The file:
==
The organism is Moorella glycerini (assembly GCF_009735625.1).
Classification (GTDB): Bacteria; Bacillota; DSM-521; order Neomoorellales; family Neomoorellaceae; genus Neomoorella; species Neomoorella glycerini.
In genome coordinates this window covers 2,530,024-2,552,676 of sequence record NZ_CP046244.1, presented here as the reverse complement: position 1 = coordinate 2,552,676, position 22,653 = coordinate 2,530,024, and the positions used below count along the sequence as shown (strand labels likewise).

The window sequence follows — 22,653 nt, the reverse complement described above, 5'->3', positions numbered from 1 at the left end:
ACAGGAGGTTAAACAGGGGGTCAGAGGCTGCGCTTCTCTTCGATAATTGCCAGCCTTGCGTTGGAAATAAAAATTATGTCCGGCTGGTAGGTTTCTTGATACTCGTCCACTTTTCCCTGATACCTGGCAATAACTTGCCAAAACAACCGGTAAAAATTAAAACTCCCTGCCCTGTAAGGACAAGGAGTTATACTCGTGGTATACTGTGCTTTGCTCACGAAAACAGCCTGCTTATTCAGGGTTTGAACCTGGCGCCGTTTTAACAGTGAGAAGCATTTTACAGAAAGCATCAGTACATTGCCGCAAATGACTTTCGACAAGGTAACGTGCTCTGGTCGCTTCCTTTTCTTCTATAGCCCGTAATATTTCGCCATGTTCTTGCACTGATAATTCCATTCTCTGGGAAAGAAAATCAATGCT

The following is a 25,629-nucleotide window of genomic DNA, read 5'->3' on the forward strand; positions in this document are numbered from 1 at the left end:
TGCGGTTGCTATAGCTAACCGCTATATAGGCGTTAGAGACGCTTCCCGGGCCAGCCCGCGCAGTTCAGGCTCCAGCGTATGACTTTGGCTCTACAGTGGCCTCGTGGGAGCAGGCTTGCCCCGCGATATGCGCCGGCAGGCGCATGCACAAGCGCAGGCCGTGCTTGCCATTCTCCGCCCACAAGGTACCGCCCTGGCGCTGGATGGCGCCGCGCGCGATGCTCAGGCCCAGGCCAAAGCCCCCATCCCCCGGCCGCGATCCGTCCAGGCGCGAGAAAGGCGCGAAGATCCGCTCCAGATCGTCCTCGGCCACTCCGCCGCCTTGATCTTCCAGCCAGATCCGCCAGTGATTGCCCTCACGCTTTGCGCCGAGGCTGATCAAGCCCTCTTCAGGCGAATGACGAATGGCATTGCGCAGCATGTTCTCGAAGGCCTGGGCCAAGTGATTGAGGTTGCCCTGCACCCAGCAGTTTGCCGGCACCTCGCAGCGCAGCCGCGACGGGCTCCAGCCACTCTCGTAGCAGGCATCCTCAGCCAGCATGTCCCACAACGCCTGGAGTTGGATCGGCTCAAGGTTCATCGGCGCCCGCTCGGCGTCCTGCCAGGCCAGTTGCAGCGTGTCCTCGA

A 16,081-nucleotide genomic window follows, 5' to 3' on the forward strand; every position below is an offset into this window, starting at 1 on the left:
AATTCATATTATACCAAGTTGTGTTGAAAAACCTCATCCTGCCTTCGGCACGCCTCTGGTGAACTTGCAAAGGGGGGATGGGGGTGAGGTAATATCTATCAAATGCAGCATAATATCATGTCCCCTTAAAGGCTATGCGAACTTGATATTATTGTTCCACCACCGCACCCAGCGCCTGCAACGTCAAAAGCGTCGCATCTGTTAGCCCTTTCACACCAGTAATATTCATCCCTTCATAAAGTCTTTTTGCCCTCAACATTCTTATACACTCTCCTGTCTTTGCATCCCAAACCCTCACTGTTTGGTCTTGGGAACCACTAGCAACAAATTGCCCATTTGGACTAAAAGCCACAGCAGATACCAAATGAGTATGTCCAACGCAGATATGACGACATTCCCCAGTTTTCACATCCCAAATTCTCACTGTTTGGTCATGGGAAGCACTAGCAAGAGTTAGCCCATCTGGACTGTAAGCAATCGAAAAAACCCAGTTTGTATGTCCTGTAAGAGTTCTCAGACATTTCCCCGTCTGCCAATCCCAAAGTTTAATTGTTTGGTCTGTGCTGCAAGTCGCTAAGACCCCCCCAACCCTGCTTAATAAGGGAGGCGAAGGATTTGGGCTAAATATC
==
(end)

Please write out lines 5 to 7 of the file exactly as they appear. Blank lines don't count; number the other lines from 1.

ACAGGAGGTTAAACAGGGGGTCAGAGGCTGCGCTTCTCTTCGATAATTGCCAGCCTTGCGTTGGAAATAAAAATTATGTCCGGCTGGTAGGTTTCTTGATACTCGTCCACTTTTCCCTGATACCTGGCAATAACTTGCCAAAACAACCGGTAAAAATTAAAACTCCCTGCCCTGTAAGGACAAGGAGTTATACTCGTGGTATACTGTGCTTTGCTCACGAAAACAGCCTGCTTATTCAGGGTTTGAACCTGGCGCCGTTTTAACAGTGAGAAGCATTTTACAGAAAGCATCAGTACATTGCCGCAAATGACTTTCGACAAGGTAACGTGCTCTGGTCGCTTCCTTTTCTTCTATAGCCCGTAATATTTCGCCATGTTCTTGCACTGATAATTCCATTCTCTGGGAAAGAAAATCAATGCT

The following is a 25,629-nucleotide window of genomic DNA, read 5'->3' on the forward strand; positions in this document are numbered from 1 at the left end:
TGCGGTTGCTATAGCTAACCGCTATATAGGCGTTAGAGACGCTTCCCGGGCCAGCCCGCGCAGTTCAGGCTCCAGCGTATGACTTTGGCTCTACAGTGGCCTCGTGGGAGCAGGCTTGCCCCGCGATATGCGCCGGCAGGCGCATGCACAAGCGCAGGCCGTGCTTGCCATTCTCCGCCCACAAGGTACCGCCCTGGCGCTGGATGGCGCCGCGCGCGATGCTCAGGCCCAGGCCAAAGCCCCCATCCCCCGGCCGCGATCCGTCCAGGCGCGAGAAAGGCGCGAAGATCCGCTCCAGATCGTCCTCGGCCACTCCGCCGCCTTGATCTTCCAGCCAGATCCGCCAGTGATTGCCCTCACGCTTTGCGCCGAGGCTGATCAAGCCCTCTTCAGGCGAATGACGAATGGCATTGCGCAGCATGTTCTCGAAGGCCTGGGCCAAGTGATTGAGGTTGCCCTGCACCCAGCAGTTTGCCGGCACCTCGCAGCGCAGCCGCGACGGGCTCCAGCCACTCTCGTAGCAGGCATCCTCAGCCAGCATGTCCCACAACGCCTGGAGTTGGATCGGCTCAAGGTTCATCGGCGCCCGCTCGGCGTCCTGCCAGGCCAGTTGCAGCGTGTCCTCGA